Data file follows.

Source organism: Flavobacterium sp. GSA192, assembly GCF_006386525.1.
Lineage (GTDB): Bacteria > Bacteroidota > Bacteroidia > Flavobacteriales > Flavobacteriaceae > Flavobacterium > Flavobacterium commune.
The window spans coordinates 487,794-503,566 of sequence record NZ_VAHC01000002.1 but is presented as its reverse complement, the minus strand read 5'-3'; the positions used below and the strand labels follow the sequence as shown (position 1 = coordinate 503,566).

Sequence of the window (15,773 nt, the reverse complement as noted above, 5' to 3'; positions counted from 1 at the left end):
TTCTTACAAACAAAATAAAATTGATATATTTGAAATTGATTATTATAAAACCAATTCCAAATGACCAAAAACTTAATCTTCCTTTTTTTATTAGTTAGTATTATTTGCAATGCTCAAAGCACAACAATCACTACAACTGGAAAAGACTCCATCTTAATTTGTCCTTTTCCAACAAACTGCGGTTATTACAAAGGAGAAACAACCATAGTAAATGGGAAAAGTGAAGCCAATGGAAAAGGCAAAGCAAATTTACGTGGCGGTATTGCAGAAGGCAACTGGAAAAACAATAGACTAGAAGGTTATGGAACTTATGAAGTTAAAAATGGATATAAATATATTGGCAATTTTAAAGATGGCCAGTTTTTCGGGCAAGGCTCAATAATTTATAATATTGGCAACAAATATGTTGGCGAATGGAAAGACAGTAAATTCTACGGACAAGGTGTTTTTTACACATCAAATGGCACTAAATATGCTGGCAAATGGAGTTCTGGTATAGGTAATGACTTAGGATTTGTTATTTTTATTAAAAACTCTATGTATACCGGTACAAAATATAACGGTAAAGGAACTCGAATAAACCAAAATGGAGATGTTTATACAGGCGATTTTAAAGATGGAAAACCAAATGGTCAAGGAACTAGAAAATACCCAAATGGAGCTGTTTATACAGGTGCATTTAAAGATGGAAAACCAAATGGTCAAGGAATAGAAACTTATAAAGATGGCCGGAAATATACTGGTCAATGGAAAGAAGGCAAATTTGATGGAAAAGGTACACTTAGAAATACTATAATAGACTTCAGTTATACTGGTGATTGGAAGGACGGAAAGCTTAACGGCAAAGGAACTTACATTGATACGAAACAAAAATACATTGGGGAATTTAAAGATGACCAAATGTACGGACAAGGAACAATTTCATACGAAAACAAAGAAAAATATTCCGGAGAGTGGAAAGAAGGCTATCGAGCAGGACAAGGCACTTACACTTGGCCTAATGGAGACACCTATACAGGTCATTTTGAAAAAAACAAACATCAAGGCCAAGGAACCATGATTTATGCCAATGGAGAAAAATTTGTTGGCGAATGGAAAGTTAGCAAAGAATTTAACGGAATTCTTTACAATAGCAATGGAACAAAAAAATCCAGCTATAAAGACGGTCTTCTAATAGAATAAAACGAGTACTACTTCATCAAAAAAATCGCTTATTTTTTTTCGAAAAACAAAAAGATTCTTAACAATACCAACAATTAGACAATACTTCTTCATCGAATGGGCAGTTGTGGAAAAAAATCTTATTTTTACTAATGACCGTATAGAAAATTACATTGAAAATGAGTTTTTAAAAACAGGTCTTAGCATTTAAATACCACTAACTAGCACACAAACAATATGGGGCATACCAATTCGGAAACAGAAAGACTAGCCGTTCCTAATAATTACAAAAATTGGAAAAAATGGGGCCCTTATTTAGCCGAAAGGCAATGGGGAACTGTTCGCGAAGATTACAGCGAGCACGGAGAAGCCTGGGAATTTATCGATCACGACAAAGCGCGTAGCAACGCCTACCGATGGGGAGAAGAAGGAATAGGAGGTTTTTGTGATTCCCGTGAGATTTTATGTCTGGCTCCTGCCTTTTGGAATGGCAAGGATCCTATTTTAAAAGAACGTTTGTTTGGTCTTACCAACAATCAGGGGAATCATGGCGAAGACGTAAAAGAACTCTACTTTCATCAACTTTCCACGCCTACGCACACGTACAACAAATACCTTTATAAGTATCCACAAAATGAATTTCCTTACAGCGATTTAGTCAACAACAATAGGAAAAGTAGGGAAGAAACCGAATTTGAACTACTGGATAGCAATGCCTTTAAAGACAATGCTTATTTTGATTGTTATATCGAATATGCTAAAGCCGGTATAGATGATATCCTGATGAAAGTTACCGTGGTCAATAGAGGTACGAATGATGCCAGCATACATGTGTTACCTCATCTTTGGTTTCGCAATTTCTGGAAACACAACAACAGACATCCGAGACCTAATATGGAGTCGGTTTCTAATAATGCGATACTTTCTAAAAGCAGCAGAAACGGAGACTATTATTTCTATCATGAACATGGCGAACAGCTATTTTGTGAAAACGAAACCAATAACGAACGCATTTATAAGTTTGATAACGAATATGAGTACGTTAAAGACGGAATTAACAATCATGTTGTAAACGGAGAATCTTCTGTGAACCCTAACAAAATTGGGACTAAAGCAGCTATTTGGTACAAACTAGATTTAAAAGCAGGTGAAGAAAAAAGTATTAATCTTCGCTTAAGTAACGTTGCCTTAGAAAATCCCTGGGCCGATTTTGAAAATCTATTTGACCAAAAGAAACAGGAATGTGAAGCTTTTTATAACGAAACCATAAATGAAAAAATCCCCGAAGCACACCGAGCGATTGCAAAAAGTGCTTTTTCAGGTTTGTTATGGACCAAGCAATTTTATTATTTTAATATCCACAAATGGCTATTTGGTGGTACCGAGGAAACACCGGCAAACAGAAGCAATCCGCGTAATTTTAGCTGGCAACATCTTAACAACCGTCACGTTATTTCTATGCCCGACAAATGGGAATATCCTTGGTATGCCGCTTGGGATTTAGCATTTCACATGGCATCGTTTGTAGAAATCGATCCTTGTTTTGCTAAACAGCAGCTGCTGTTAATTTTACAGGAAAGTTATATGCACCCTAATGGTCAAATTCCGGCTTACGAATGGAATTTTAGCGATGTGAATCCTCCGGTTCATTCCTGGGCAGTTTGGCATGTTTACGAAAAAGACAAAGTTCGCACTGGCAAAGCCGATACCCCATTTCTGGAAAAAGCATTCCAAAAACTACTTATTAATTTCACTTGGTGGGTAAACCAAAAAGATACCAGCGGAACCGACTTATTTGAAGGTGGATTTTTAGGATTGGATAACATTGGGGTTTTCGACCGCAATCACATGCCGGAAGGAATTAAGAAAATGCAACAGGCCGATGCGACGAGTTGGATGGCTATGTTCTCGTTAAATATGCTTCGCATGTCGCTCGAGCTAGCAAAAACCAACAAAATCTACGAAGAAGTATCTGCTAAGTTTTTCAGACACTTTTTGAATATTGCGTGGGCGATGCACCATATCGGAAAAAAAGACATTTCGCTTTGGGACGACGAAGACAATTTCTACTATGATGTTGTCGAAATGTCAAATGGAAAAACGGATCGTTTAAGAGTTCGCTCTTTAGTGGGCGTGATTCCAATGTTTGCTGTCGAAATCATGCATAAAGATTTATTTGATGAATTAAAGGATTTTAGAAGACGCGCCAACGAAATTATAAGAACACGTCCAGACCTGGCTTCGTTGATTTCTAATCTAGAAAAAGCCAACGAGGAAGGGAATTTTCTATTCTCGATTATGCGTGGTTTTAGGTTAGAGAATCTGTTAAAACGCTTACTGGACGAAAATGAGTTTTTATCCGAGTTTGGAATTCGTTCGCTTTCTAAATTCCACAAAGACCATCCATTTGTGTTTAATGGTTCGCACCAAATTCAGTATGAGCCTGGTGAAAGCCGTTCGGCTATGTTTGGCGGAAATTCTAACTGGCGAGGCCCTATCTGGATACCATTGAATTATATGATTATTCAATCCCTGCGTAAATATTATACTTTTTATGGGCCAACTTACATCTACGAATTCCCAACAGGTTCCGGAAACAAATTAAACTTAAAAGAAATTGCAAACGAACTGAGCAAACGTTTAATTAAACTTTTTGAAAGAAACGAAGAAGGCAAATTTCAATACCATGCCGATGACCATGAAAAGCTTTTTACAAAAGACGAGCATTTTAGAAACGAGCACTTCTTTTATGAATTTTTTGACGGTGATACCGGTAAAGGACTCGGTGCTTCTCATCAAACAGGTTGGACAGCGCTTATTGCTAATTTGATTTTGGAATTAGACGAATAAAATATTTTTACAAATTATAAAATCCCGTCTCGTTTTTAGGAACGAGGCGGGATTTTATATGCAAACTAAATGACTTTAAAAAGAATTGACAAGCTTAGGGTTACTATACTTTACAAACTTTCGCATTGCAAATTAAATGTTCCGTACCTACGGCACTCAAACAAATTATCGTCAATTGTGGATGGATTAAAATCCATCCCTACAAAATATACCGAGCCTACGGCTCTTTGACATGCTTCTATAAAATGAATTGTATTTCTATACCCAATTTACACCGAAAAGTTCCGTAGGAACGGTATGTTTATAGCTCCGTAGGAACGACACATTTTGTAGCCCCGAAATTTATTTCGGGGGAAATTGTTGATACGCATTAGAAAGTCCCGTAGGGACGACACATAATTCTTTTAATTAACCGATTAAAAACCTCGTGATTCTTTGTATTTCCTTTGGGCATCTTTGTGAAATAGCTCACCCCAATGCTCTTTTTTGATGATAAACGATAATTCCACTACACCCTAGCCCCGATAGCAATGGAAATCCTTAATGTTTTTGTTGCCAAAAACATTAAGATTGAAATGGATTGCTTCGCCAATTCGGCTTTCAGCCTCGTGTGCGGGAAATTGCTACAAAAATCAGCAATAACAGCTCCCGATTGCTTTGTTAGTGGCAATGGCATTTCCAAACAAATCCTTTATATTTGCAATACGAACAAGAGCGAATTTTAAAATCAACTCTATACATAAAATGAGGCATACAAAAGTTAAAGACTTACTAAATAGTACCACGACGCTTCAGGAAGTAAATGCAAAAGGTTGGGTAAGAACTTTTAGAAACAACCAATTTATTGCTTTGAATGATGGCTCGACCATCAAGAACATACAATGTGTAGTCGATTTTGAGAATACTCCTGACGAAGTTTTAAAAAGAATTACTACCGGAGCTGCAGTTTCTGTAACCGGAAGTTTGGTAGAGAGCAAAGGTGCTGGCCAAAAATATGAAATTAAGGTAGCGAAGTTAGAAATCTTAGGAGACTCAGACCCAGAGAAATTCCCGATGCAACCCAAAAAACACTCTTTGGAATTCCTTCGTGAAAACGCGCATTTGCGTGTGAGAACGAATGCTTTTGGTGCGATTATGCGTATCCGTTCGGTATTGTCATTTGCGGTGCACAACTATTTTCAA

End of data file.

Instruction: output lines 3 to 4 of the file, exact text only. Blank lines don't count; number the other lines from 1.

The window spans coordinates 487,794-503,566 of sequence record NZ_VAHC01000002.1 but is presented as its reverse complement, the minus strand read 5'-3'; the positions used below and the strand labels follow the sequence as shown (position 1 = coordinate 503,566).

Sequence of the window (15,773 nt, the reverse complement as noted above, 5' to 3'; positions counted from 1 at the left end):